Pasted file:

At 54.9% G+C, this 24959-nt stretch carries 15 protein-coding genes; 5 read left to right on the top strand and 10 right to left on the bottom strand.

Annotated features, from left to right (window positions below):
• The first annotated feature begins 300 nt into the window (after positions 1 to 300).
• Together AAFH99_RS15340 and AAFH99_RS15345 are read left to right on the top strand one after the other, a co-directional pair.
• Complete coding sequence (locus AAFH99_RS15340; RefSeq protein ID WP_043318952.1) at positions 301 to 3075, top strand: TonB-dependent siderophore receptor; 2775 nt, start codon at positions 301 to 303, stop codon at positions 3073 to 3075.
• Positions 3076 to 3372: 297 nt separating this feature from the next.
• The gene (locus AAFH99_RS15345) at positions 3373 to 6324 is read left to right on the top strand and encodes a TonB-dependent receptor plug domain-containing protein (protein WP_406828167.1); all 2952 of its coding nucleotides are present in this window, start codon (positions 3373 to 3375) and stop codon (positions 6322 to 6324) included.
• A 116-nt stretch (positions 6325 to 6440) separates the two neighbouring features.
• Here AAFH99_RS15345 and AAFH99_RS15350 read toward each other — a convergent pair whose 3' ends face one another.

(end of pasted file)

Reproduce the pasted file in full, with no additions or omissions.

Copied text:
At 54.9% G+C, this 24959-nt stretch carries 15 protein-coding genes; 5 read left to right on the top strand and 10 right to left on the bottom strand.

Annotated features, from left to right (window positions below):
• The first annotated feature begins 300 nt into the window (after positions 1 to 300).
• Together AAFH99_RS15340 and AAFH99_RS15345 are read left to right on the top strand one after the other, a co-directional pair.
• Complete coding sequence (locus AAFH99_RS15340; RefSeq protein ID WP_043318952.1) at positions 301 to 3075, top strand: TonB-dependent siderophore receptor; 2775 nt, start codon at positions 301 to 303, stop codon at positions 3073 to 3075.
• Positions 3076 to 3372: 297 nt separating this feature from the next.
• The gene (locus AAFH99_RS15345) at positions 3373 to 6324 is read left to right on the top strand and encodes a TonB-dependent receptor plug domain-containing protein (protein WP_406828167.1); all 2952 of its coding nucleotides are present in this window, start codon (positions 3373 to 3375) and stop codon (positions 6322 to 6324) included.
• A 116-nt stretch (positions 6325 to 6440) separates the two neighbouring features.
• Here AAFH99_RS15345 and AAFH99_RS15350 read toward each other — a convergent pair whose 3' ends face one another.